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Last Time (Sampling &) Estimation Confidence Intervals Started Hypothesis Testing

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CONFIDENCE INTERVAL FOR X WHEN X KNOWN 100(1 - )% confidence interval ± · P( Confidence Interval encloses X ) = 1 - Note: = P(Confidence Interval misses X ) Note the relationship between: = probability of missing X n = sample size = half-width of the confidence interval = margin of error Fix any two and the third is determined! XX

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CONFIDENCE INTERVAL FOR X WHEN X KNOWN 100(1 - )% confidence interval ± · Margin of Error Confidence Intervals are wide if population variance of X is large sample size is small Wide CI means that we are not very precise in estimating the population parameter (here the population mean)

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Caution! Confidence interval:

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CONFIDENCE INTERVAL FOR X WHEN X KNOWN

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N(0,1)

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CONFIDENCE INTERVAL FOR X WHEN X KNOWN N(0,1)

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CONFIDENCE INTERVAL FOR X WHEN X KNOWN N(0,1)

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Confidence interval for X

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Example: Let’s consider once more the age of entering students in U.S. B-schools. Suppose (for simplicity) that X = 3. An old government publication says the average age is X = 28. You think that it is higher and you want to check your intuition statistically. You collect a random sample of size n=330. It turns out in the sample the average age is 28.5.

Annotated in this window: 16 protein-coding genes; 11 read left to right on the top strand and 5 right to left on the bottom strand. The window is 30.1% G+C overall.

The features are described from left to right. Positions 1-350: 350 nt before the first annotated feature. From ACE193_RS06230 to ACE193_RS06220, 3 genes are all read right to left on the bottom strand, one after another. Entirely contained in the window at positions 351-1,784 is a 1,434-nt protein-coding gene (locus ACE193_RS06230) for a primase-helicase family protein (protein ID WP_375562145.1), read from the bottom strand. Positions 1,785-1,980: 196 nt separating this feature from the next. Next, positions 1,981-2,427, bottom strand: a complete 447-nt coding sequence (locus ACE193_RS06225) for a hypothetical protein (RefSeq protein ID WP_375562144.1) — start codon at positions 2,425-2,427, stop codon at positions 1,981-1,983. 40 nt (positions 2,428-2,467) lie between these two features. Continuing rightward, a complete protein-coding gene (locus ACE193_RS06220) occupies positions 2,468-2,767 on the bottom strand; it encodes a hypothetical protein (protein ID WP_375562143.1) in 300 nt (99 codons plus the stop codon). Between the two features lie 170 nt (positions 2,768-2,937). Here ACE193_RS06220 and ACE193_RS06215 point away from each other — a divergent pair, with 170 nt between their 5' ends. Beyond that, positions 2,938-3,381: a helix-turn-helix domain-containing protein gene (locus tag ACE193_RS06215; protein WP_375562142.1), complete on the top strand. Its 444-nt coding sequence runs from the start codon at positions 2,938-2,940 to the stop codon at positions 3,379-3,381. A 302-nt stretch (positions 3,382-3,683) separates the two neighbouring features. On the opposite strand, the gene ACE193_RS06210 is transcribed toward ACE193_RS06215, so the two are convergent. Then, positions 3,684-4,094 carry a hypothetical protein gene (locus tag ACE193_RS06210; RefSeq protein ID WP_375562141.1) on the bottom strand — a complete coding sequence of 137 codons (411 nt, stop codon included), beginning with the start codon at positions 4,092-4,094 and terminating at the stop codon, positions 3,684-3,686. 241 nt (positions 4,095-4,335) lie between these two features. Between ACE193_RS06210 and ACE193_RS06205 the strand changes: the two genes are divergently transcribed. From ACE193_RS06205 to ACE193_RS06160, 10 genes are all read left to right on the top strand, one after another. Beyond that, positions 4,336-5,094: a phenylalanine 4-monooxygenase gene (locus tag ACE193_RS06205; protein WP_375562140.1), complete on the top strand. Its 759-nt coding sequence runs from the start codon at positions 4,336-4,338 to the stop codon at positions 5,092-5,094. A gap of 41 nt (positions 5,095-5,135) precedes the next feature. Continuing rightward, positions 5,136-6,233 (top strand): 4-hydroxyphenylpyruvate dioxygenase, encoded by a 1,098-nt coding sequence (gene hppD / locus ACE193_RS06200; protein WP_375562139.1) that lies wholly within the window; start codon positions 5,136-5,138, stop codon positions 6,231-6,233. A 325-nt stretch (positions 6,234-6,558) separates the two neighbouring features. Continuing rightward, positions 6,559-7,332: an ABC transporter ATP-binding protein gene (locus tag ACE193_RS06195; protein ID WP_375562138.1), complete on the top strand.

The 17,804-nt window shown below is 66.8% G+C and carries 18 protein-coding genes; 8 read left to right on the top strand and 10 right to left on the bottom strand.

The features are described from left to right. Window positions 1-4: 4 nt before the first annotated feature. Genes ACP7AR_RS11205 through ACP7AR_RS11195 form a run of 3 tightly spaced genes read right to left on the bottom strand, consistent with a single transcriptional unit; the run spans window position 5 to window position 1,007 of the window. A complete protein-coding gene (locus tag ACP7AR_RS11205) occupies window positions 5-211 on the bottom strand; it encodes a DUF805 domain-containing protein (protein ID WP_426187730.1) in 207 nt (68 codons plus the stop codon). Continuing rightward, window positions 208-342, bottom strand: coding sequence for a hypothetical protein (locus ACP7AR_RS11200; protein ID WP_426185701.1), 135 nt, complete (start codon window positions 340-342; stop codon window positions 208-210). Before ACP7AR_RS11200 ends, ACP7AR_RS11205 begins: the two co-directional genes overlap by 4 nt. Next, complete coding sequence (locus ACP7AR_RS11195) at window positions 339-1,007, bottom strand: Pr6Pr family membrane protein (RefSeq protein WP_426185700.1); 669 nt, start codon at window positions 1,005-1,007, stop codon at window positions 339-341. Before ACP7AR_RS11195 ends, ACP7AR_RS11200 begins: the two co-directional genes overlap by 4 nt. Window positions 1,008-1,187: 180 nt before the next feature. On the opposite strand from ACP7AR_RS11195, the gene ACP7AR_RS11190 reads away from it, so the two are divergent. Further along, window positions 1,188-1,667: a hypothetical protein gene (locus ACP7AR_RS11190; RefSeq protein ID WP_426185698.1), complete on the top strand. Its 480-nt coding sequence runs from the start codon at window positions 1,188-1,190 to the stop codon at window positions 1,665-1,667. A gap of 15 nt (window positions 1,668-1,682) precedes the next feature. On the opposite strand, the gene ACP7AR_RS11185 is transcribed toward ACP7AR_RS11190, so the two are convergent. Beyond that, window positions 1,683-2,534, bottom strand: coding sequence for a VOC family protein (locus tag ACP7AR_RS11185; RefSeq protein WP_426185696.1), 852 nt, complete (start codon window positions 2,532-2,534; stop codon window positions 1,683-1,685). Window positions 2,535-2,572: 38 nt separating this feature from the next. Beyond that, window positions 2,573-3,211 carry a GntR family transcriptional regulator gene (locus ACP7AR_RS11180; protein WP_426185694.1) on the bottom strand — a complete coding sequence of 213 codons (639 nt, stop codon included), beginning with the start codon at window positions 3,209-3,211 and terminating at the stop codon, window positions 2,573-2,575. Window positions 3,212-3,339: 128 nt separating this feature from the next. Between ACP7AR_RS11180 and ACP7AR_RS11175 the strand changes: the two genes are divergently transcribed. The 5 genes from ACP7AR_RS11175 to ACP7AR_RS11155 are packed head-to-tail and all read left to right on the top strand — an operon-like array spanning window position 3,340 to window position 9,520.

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Example: Claim of the Government Publication: X = 28 Null Hypothesis: H 0 : X = 28 (Status Quo, Common Wisdom) Alternative Hypothesis: H a : X > 28 (Your claim) Rules of the game: Unless you can provide a lot of evidence for your claim, the status quo will prevail. The null hypothesis will be retained until enough evidence has been accumulated against it. In particular, all calculations will assume that X = 28. (!!!)

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H a is the hypothesis you are gathering evidence in support of. H 0 is the fallback option = the hypothesis you would like to reject. Reject H 0 only when there is lots of evidence against it. A technicality: always include “=” in H 0 H 0 (with = sign) is assumed in all mathematical calculations!!! Innocent Guilty

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In our Example: Recall: Suppose we know that X = 3. Suppose that X = 28. What is the probability that is more than 28.5? (n=330) $1,000,000 Question: How much evidence do we have against H o ? Assuming H o, how unusual is the sample mean 28.5?

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Suppose we know that X = 3. H o : X = 28, H a : X > 28 What is the probability that is more than 28.5? (n=330) Given a population mean of 28, the probability of a sample mean further to the right than 28.5 is.0012 The p-value of this hypothesis test is.0012: Given that the Null Hypothesis holds, it is extremely unlikely to observe a sample mean equal or larger the one we obtained. REJECT H o

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Hypothesis Testing p-value

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Hypothesis Testing p-value